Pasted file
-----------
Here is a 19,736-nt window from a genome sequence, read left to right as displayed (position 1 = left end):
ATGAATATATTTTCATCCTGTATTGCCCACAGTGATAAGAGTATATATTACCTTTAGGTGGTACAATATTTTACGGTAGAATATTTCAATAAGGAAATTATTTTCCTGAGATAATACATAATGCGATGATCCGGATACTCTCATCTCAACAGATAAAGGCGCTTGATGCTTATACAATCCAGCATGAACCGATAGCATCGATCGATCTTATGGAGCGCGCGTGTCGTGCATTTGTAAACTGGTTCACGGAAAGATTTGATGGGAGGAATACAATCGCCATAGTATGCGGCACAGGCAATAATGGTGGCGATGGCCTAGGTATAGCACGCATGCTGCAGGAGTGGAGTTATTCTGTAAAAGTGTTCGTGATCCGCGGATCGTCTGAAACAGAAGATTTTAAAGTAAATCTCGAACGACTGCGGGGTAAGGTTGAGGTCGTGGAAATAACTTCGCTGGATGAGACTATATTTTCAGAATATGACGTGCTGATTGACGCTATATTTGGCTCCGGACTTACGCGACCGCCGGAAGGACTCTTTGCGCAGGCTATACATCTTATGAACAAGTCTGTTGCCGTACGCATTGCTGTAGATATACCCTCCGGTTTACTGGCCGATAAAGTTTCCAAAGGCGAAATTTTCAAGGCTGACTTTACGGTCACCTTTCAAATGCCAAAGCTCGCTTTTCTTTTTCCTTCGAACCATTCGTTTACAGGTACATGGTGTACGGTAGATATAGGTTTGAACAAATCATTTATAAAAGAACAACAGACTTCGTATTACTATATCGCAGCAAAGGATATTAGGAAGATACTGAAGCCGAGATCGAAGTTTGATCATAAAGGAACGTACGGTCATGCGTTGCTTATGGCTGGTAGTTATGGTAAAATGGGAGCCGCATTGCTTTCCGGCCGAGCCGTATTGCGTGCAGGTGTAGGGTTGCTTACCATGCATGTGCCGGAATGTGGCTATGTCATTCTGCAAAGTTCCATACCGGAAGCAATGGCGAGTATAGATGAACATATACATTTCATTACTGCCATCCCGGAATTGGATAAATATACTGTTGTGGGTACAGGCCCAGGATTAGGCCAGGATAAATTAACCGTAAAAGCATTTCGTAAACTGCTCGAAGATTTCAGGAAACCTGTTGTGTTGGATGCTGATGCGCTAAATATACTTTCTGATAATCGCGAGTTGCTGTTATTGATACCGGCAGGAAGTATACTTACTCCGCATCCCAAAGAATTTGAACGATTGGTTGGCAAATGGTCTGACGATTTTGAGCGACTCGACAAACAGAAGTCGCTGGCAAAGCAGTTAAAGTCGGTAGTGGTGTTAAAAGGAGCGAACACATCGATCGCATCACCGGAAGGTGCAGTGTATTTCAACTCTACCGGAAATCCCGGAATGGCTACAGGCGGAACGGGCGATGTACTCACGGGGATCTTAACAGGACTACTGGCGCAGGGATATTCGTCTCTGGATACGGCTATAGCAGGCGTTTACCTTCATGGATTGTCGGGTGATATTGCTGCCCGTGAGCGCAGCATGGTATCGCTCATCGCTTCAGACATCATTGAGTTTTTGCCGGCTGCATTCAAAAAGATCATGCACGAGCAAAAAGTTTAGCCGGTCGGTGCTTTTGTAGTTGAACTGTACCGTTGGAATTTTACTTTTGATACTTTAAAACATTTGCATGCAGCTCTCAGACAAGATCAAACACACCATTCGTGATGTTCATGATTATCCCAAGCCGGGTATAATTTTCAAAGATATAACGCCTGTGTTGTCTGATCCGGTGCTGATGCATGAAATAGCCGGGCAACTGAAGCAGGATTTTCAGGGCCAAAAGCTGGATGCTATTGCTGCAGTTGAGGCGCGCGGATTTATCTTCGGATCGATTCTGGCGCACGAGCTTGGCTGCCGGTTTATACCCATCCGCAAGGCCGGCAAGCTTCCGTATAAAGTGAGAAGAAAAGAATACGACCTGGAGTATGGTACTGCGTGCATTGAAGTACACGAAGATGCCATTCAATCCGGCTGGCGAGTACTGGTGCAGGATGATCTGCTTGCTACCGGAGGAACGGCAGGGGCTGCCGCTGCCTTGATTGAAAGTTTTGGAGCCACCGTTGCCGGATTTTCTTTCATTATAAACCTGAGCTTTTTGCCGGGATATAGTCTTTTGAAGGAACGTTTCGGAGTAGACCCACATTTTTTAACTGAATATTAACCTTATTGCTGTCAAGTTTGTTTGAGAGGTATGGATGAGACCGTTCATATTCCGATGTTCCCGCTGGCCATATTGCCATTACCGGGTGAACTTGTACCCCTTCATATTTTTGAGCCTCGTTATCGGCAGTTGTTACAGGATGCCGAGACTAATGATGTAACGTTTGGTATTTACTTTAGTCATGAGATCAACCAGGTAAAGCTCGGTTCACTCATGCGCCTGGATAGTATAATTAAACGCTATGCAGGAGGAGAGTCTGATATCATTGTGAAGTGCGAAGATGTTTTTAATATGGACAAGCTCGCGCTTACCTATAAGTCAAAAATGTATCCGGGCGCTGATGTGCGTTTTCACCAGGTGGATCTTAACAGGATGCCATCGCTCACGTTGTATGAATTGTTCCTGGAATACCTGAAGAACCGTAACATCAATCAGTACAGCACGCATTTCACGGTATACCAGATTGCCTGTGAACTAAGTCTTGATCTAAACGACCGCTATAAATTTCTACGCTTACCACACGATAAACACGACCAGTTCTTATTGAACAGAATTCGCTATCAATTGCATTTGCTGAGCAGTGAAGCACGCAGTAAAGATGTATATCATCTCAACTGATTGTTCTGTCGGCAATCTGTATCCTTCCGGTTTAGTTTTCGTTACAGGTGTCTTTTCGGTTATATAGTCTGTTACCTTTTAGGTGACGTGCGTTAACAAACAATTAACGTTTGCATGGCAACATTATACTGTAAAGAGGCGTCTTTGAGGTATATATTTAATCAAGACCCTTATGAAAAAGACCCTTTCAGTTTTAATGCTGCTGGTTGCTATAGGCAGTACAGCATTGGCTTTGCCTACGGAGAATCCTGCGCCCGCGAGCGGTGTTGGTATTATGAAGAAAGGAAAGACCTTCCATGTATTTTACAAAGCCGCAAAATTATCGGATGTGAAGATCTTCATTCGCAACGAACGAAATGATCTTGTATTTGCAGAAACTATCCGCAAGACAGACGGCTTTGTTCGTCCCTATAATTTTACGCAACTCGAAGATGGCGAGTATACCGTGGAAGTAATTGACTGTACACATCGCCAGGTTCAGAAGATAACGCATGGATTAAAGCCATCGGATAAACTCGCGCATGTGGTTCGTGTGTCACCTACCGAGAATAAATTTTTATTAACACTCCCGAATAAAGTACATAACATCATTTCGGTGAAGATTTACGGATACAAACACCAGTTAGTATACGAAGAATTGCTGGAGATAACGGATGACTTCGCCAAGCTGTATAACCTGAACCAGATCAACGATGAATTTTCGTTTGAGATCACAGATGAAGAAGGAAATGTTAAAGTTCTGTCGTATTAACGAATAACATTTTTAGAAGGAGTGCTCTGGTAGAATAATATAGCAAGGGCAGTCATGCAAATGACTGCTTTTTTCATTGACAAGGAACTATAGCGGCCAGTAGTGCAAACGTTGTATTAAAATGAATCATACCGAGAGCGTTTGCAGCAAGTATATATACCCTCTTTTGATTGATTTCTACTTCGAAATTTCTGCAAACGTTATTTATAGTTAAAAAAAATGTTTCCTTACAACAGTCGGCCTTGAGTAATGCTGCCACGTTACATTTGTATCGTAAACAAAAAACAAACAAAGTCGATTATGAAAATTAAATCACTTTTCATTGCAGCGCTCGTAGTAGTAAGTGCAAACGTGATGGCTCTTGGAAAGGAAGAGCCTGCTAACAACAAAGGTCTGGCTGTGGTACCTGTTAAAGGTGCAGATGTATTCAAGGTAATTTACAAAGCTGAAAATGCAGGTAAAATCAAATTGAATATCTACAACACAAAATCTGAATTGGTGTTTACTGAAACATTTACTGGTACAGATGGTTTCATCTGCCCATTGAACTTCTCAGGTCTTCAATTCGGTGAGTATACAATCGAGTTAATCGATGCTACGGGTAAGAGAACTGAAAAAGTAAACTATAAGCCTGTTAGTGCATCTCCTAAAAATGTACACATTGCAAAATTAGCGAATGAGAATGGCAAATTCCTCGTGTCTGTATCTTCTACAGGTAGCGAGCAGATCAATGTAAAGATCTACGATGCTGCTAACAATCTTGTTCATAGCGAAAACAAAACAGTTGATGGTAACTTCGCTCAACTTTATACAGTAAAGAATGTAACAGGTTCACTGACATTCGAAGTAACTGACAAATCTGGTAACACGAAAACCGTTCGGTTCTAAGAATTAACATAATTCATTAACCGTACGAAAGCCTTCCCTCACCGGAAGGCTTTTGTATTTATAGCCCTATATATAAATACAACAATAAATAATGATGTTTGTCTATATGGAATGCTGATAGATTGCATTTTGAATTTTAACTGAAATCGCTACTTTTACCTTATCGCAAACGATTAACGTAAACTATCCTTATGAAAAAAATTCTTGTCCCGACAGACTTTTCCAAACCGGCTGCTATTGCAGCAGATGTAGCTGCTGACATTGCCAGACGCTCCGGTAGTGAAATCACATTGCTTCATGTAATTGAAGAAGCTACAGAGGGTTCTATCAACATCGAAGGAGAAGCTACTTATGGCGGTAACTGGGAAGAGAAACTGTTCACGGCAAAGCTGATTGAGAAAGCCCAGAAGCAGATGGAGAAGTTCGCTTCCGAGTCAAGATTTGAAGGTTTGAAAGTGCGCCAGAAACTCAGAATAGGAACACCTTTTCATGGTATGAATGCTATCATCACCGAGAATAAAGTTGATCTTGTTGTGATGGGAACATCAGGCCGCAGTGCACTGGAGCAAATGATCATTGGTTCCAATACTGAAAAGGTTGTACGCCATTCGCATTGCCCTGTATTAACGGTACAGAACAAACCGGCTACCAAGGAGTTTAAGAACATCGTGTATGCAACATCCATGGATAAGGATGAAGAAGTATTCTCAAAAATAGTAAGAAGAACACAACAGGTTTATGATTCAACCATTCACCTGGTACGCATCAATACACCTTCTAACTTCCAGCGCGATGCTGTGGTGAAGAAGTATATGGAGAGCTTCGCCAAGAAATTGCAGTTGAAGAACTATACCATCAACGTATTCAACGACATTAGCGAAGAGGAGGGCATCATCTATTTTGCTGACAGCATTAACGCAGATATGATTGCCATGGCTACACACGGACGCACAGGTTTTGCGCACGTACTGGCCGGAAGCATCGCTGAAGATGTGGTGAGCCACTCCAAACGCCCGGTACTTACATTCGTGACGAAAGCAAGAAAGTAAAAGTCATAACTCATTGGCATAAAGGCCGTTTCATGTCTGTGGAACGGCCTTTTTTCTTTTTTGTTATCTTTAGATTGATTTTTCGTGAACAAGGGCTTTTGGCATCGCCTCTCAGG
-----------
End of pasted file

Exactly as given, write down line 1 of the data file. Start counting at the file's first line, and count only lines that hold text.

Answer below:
Here is a 19,736-nt window from a genome sequence, read left to right as displayed (position 1 = left end):